Hyacinthus


Hy·a·cin·thus

noun \ˌhī-ə-ˈsin(t)-thəs\

Definition of HYACINTHUS

:  a youth loved and accidentally killed by Apollo who memorializes him with a hyacinth growing from the youth's blood

Origin of HYACINTHUS

Latin, from Greek Hyakinthos
First Known Use: 1565

Hyacinthus

noun    (Concise Encyclopedia)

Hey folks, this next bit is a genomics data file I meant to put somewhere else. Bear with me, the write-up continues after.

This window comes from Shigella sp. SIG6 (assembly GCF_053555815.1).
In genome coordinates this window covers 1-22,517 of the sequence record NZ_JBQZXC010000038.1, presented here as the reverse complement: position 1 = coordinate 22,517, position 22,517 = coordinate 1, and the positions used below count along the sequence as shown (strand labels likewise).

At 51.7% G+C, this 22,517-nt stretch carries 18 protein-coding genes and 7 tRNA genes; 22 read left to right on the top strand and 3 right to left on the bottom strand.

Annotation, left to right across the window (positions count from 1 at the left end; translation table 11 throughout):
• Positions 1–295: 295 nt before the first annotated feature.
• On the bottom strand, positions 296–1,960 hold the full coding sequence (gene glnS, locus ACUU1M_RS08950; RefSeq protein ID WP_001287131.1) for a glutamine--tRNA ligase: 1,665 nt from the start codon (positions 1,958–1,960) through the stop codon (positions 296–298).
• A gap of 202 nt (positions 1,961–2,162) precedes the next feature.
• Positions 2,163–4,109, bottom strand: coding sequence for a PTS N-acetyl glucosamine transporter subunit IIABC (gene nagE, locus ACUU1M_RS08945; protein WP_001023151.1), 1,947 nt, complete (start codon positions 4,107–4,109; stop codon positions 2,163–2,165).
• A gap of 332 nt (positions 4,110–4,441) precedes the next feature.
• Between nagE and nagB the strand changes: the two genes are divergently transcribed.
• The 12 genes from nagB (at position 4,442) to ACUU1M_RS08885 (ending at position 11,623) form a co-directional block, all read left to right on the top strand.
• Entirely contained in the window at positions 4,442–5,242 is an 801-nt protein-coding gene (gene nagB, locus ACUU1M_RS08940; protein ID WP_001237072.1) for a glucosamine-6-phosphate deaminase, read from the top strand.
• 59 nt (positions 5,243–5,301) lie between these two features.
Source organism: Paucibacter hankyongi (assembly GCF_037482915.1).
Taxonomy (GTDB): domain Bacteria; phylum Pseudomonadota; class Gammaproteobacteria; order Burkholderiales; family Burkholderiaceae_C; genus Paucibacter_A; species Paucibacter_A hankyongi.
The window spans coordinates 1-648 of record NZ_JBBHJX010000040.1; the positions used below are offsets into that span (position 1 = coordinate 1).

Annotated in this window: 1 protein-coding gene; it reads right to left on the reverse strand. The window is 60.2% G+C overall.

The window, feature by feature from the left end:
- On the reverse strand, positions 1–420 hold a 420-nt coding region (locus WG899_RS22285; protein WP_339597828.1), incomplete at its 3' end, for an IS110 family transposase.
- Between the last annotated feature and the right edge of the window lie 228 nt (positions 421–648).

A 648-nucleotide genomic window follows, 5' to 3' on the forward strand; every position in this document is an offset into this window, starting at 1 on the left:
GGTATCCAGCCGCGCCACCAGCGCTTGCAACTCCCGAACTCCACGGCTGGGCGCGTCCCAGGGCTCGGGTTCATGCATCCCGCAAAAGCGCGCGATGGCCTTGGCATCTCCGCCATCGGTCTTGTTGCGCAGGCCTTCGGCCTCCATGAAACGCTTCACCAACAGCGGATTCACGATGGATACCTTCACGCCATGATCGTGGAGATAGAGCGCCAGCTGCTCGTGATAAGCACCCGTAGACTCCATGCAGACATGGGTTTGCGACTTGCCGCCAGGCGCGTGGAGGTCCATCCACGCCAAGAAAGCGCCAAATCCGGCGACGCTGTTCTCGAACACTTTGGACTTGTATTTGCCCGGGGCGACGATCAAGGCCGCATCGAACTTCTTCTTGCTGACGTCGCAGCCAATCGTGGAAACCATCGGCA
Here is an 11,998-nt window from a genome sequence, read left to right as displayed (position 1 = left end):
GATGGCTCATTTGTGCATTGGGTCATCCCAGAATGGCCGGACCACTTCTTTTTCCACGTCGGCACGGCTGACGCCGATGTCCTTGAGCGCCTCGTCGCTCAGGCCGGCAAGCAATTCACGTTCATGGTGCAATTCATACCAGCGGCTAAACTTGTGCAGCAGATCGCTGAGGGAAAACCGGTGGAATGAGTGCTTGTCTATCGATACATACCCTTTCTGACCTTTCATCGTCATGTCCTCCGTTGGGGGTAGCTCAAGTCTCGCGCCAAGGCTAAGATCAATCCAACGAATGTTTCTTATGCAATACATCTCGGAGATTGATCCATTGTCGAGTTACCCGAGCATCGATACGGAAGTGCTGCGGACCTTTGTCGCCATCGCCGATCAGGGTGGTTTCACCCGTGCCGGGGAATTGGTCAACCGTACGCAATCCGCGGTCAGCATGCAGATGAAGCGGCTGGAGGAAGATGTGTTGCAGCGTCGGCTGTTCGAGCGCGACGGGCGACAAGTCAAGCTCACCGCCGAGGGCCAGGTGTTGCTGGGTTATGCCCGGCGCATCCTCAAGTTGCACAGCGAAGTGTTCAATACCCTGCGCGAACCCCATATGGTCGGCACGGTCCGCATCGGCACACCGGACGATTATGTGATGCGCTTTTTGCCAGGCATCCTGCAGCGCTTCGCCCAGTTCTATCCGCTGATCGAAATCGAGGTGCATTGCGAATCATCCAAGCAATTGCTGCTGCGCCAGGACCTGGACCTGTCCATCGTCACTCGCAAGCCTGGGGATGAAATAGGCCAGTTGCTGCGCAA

In Greek mythology, a young man of great beauty who attracted the love of Apollo. The god killed him accidentally in discus throwing, and from his blood grew the flower hyacinthos (not the modern hyacinth), whose petals were marked with the words AI, AI (“Alas”). His death was celebrated at Amyclae, his native town in Sparta, with an early summer festival known as the Hyacinthia. The festival marked the transition from spring to summer.

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